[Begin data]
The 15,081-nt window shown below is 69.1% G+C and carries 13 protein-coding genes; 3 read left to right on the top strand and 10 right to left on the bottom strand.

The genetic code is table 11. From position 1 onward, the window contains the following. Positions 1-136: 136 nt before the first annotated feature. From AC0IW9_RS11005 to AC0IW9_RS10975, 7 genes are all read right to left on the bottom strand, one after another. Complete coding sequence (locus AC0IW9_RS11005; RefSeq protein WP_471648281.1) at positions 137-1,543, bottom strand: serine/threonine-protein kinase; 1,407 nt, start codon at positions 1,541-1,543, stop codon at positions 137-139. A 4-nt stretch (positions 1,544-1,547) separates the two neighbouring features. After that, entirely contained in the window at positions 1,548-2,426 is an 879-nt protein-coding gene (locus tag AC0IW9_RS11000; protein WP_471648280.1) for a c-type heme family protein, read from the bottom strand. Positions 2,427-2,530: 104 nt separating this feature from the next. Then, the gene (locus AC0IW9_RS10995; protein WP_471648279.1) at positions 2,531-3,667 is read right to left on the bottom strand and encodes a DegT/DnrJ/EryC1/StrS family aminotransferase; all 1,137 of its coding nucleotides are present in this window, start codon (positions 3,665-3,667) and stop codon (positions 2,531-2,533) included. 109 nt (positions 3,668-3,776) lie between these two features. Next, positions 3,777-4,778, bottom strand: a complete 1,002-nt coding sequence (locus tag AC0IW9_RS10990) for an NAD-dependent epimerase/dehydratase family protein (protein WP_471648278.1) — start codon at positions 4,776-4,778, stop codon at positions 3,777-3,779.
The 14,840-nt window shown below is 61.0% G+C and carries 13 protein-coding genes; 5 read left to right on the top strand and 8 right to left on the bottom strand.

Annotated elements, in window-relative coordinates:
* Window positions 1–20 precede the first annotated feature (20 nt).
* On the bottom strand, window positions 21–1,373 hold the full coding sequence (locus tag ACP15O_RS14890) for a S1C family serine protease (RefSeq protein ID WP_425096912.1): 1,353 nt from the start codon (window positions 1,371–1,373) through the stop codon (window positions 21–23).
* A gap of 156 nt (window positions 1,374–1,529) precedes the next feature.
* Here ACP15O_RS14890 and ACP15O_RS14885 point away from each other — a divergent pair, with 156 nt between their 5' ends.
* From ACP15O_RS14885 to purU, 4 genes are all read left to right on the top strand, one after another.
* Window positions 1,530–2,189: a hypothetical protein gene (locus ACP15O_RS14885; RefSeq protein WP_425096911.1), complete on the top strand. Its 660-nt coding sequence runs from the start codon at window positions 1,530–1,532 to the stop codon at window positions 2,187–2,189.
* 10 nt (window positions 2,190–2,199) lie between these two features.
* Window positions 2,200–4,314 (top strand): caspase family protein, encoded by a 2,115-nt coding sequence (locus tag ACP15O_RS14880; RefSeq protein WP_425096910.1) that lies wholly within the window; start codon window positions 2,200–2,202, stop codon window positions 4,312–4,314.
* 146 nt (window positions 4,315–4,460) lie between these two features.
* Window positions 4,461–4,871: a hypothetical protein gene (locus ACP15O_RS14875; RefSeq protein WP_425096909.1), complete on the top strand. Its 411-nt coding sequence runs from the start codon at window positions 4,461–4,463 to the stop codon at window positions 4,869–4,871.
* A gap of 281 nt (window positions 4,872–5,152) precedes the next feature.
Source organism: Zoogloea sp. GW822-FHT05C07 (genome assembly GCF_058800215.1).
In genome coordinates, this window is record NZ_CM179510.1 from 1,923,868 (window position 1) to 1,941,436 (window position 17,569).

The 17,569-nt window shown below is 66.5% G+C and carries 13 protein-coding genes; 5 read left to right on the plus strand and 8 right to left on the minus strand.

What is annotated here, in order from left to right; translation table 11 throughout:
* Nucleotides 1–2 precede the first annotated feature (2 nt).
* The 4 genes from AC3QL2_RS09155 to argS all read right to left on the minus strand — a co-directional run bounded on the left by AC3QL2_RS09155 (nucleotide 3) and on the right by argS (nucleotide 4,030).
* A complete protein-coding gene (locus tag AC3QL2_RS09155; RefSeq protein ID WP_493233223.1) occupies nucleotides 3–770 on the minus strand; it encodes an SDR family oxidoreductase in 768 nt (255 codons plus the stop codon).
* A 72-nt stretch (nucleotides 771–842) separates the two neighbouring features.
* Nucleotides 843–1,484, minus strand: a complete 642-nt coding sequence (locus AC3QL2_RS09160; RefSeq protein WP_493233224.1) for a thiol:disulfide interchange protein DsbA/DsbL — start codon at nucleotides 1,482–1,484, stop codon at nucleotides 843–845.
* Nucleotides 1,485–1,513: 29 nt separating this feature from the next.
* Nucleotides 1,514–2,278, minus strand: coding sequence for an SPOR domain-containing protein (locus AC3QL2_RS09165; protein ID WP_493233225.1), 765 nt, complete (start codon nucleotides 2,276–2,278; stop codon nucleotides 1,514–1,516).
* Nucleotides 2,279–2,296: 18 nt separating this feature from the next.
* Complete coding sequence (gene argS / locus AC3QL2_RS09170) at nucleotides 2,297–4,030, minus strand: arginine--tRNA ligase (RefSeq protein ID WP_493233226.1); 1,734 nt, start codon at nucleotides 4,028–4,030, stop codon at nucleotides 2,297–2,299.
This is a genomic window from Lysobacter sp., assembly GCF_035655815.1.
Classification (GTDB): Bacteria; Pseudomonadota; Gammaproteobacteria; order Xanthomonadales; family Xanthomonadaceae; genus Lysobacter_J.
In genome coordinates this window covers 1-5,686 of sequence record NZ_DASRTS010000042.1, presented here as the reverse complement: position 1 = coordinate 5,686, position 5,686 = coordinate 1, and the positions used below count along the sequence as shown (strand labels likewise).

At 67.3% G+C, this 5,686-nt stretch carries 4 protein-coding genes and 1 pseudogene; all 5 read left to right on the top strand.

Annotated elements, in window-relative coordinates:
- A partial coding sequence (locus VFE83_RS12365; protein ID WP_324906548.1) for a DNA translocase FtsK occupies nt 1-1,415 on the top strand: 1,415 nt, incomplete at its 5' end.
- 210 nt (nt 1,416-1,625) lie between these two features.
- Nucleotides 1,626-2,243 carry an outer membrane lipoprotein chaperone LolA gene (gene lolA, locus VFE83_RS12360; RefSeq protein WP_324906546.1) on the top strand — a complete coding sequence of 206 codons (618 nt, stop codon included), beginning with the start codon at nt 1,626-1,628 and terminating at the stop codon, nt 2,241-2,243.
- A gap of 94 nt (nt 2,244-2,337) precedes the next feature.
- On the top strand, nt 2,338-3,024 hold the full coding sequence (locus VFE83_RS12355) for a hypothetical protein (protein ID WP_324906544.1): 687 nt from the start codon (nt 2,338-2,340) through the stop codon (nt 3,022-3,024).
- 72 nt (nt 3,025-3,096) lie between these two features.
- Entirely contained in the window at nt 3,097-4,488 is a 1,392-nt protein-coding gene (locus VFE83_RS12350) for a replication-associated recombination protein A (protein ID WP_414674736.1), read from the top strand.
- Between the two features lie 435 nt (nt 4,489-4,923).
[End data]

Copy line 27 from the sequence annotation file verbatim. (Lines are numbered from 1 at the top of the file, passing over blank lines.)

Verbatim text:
* Nucleotides 2,279–2,296: 18 nt separating this feature from the next.